Blog 2024 Real Estate Renting vs Owning: Should I continue renting...or is it time to buy?

Renting vs Owning: Should I continue renting…or is it time to buy?

By Steve Brian, February 16, 2024

The video is way more fun, but if you want to read the script and review all the numbers, scroll down, down, d-d-d-down…

Howdy, I’m Steve Brian, broker at Living Room Realty. Today I’m taking a deep dive into the age-old question: Should I continue renting, or should I buy my own home?

Well, it’s a nuanced conversation that doesn’t have a one-size-fits-all answer. So I’m gonna take you on the adventure of looking at all the math with you. Oh don’t worry, I’ve got my trusty TI- 84 here to help us crunch these numbers. Let’s do this!

The Home

For this case study, we’re going to use the average sale price of a 2 bedroom 1 bath house in Multnomah County in December of 2023, which was roughly $430,000 at the time I ran these numbers. I’m also gonna put taxes at $4,000 a year and insurance at $1,200 a year.

Using these numbers as our “control”, let’s really take a look at what the actual costs of buying and owning a home are. There are three main costs I’m going to break down: The actual cost of purchasing the home; the cost of the mortgage; and the cost of maintenance.

Number One: The Actual Purchase Of The Home

First, you’ve got the down payment, which can range anywhere from 3-20% (or more) but for this case study, we’re gonna go with 5% down or roughly $21,500. Next, you’ve got the inspection fees, which are gonna be around $1000.

Then there are the closing costs and prepaids: things like lender fees, prepaid taxes, title and escrow fees, etc. For this specific price range, these are probably going to be somewhere in the $10,000 range.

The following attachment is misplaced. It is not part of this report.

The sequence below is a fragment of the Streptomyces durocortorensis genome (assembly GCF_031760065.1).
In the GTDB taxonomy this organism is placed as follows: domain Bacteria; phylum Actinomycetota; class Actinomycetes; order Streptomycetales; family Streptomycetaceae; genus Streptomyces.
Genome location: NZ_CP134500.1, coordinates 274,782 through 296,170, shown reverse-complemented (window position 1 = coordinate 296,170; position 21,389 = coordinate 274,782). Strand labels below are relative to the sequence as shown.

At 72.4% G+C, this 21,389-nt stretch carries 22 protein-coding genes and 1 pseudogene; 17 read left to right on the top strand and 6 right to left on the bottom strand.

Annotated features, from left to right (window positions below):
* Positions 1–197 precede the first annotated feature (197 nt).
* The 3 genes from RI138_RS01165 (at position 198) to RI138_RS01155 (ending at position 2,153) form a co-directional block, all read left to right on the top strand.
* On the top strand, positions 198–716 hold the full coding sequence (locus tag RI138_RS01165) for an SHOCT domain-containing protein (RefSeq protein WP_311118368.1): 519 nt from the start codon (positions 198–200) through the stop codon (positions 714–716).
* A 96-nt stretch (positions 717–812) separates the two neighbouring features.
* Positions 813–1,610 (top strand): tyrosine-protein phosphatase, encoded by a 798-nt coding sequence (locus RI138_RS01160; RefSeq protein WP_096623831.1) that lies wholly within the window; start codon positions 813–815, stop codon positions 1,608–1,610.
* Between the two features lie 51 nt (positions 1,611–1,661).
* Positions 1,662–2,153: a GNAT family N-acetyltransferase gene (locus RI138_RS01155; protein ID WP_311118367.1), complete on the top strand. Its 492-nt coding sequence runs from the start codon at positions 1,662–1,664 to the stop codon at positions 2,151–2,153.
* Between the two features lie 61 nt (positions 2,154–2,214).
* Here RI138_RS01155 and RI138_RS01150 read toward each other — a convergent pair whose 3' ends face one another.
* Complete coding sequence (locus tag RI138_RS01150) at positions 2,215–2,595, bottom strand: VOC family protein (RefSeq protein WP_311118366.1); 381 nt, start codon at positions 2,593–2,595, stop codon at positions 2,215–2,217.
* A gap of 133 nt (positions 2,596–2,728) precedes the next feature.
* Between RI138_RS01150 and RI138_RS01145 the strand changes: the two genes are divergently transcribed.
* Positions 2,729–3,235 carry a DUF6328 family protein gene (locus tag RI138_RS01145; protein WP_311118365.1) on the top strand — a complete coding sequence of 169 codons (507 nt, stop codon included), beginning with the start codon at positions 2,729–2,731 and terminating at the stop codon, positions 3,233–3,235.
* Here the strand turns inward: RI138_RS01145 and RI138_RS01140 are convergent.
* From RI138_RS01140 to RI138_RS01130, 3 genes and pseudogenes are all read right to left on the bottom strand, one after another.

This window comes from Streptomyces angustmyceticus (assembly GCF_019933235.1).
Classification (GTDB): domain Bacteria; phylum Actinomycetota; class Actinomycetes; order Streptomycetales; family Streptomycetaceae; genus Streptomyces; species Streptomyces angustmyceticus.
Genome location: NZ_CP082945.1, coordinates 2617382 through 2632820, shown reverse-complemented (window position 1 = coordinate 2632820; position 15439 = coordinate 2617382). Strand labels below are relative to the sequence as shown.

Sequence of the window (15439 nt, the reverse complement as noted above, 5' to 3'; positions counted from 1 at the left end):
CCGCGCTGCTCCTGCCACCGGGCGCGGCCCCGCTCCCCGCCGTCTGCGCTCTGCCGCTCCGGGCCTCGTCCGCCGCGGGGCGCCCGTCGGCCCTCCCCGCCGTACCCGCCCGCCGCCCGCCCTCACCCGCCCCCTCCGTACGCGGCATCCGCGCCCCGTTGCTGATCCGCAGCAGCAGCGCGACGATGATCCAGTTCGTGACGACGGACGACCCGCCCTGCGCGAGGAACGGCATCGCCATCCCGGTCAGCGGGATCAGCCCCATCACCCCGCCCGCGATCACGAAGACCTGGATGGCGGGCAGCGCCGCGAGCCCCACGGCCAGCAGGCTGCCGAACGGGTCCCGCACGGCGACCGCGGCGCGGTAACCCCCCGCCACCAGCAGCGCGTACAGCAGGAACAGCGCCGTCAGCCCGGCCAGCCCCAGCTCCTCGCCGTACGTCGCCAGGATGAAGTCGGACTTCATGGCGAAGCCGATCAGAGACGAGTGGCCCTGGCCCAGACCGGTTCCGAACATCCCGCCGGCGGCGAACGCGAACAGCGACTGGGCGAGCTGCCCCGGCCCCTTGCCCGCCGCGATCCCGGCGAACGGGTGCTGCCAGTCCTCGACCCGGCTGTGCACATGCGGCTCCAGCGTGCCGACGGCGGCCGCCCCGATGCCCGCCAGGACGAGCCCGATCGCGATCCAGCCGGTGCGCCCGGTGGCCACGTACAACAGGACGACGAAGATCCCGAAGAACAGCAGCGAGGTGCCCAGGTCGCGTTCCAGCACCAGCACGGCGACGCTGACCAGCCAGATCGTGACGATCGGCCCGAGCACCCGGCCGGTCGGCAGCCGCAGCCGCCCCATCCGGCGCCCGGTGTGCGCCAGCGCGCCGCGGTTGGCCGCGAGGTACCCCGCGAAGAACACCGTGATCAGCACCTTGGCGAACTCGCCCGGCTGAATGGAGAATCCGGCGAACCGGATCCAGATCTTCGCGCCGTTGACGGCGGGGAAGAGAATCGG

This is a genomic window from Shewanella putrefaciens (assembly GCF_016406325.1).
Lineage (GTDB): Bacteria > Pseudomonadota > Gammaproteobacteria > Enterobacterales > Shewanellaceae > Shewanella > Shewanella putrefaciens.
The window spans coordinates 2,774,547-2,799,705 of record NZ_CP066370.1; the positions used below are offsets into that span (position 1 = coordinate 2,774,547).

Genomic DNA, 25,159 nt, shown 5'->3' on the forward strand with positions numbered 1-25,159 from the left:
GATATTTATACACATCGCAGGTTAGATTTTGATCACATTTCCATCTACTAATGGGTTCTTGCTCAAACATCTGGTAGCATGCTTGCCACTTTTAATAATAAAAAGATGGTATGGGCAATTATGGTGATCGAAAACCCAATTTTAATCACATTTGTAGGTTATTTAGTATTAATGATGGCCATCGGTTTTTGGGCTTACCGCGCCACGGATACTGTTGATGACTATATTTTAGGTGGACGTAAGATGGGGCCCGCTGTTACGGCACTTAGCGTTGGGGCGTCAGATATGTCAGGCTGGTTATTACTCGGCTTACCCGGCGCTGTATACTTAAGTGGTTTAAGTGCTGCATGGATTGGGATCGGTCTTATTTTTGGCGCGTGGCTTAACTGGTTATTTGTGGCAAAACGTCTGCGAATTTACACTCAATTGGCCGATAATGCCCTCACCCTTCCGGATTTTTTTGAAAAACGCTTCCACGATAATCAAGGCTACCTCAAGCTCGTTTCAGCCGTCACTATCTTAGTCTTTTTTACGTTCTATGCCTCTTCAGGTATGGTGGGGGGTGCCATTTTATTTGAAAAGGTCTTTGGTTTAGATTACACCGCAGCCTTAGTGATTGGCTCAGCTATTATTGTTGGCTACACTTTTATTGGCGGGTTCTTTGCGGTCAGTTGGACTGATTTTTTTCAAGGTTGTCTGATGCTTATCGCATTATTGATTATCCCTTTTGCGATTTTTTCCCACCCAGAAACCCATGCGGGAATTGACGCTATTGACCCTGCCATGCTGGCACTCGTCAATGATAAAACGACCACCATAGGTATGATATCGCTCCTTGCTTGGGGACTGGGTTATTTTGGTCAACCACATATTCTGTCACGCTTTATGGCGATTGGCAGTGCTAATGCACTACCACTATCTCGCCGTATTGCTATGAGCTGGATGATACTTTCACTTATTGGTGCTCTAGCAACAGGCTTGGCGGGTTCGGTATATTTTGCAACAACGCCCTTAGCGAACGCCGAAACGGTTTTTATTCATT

Just a quick side note: Agents used to say things like, “As your buyer agent, I don’t actually cost you anything and, since my commission is coming out of the sale from the listing agent, I’m basically free.” While that’s sort of true, I’ve always felt that it’s a bit misleading, as you are, in fact, paying a slightly higher price in order to have representation. However, that buyer’s agent commission is not actually a hard cost that comes out of your own pocket, it comes out of the total cost of purchasing the home. All in all, that commission would be around $10,750 – but for this scenario, we’re not going to include it in the cost of purchasing the home, since it’s not a hard cost.

Now, I could have an entirely separate video on what a buyer’s agent brings to the table but, for this example, let’s say that we both agree that you should definitely have a buyer’s agent in your corner (wink -ding sound, hold for a beat).

Okay, moving on.

So to review we’ve got…

  • Down payment = $21,500
  • Inspection costs = $1,000
  • Closing Costs = $10,000
  • For a grand total of $32,500

That brings us to…


Number Two: The Cost Of The Mortgage

Now this one is a little easier than the actual purchase of the home. You’ve essentially got the principal balance and the interest you pay on that principal balance along with the taxes and the homeowner insurance.

So with our theoretical home purchase being $430,000 at a 7.5% interest rate (which is almost an entire point higher than current rates as of the time of this recording) your all in monthly mortgage payment is going to come in at roughly $3,450

Which brings us to…..

Number Three: The Cost Of Maintenance

In general, you should plan to spend 1% of the sale price of your home every year to maintain the home. For our example here that would be $4,300 but for the sake of ease let’s just round that out to 5K even.

Summarizing all three of these costs:

  • Getting into the home which is around $32,500
  • The monthly mortgage around $3,450/month
  • And the maintenance which we’re rounding up to around $5,000 a year.


Financial Gains

Now setting aside all the avocado on the floor moments and memories you make in this home, which are the emotional reasons for buying a home, there’s also the financial gains you make in home ownership. To calculate this, I did some historical comparisons and it’s safe to say that, over time, through the ups and downs, the housing market conservatively appreciates at about a 5% increase year over year.

This means that at the end of 5 years, the home you paid $430,000 for is now worth $550,000, leaving you with $120,000 of equity.

Okay now, let’s say it’s 5 years later and you’re looking to sell this house,